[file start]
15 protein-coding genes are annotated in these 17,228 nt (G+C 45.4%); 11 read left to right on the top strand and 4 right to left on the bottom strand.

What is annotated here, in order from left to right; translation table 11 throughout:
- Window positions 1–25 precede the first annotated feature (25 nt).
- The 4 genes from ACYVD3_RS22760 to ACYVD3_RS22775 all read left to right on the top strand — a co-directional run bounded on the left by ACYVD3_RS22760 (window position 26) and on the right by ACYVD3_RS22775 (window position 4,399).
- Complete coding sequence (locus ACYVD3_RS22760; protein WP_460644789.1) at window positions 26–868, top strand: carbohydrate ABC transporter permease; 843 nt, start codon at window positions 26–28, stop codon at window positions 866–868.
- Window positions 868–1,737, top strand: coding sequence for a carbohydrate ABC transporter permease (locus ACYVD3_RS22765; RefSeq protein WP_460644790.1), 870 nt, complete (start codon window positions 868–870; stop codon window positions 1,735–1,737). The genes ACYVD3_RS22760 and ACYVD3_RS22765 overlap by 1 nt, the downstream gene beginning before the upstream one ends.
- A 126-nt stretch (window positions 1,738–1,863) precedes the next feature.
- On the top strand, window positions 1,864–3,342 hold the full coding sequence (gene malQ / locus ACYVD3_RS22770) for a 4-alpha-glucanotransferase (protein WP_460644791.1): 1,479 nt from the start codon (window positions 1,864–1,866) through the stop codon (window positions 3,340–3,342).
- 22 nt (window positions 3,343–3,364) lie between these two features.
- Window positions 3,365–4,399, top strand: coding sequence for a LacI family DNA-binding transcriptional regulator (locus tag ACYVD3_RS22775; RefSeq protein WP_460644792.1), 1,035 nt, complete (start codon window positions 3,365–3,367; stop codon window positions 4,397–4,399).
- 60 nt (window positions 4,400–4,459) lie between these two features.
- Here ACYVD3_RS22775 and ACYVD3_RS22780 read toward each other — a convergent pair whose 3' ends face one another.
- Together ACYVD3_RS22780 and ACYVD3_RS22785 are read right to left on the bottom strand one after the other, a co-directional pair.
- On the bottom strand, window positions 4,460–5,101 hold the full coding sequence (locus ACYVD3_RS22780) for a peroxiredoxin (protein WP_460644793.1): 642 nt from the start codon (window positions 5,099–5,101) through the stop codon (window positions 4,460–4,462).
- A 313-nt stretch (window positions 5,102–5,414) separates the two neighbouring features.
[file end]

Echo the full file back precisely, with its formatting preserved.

15 protein-coding genes are annotated in these 17,228 nt (G+C 45.4%); 11 read left to right on the top strand and 4 right to left on the bottom strand.

What is annotated here, in order from left to right; translation table 11 throughout:
- Window positions 1–25 precede the first annotated feature (25 nt).
- The 4 genes from ACYVD3_RS22760 to ACYVD3_RS22775 all read left to right on the top strand — a co-directional run bounded on the left by ACYVD3_RS22760 (window position 26) and on the right by ACYVD3_RS22775 (window position 4,399).
- Complete coding sequence (locus ACYVD3_RS22760; protein WP_460644789.1) at window positions 26–868, top strand: carbohydrate ABC transporter permease; 843 nt, start codon at window positions 26–28, stop codon at window positions 866–868.
- Window positions 868–1,737, top strand: coding sequence for a carbohydrate ABC transporter permease (locus ACYVD3_RS22765; RefSeq protein WP_460644790.1), 870 nt, complete (start codon window positions 868–870; stop codon window positions 1,735–1,737). The genes ACYVD3_RS22760 and ACYVD3_RS22765 overlap by 1 nt, the downstream gene beginning before the upstream one ends.
- A 126-nt stretch (window positions 1,738–1,863) precedes the next feature.
- On the top strand, window positions 1,864–3,342 hold the full coding sequence (gene malQ / locus ACYVD3_RS22770) for a 4-alpha-glucanotransferase (protein WP_460644791.1): 1,479 nt from the start codon (window positions 1,864–1,866) through the stop codon (window positions 3,340–3,342).
- 22 nt (window positions 3,343–3,364) lie between these two features.
- Window positions 3,365–4,399, top strand: coding sequence for a LacI family DNA-binding transcriptional regulator (locus tag ACYVD3_RS22775; RefSeq protein WP_460644792.1), 1,035 nt, complete (start codon window positions 3,365–3,367; stop codon window positions 4,397–4,399).
- 60 nt (window positions 4,400–4,459) lie between these two features.
- Here ACYVD3_RS22775 and ACYVD3_RS22780 read toward each other — a convergent pair whose 3' ends face one another.
- Together ACYVD3_RS22780 and ACYVD3_RS22785 are read right to left on the bottom strand one after the other, a co-directional pair.
- On the bottom strand, window positions 4,460–5,101 hold the full coding sequence (locus ACYVD3_RS22780) for a peroxiredoxin (protein WP_460644793.1): 642 nt from the start codon (window positions 5,099–5,101) through the stop codon (window positions 4,460–4,462).
- A 313-nt stretch (window positions 5,102–5,414) separates the two neighbouring features.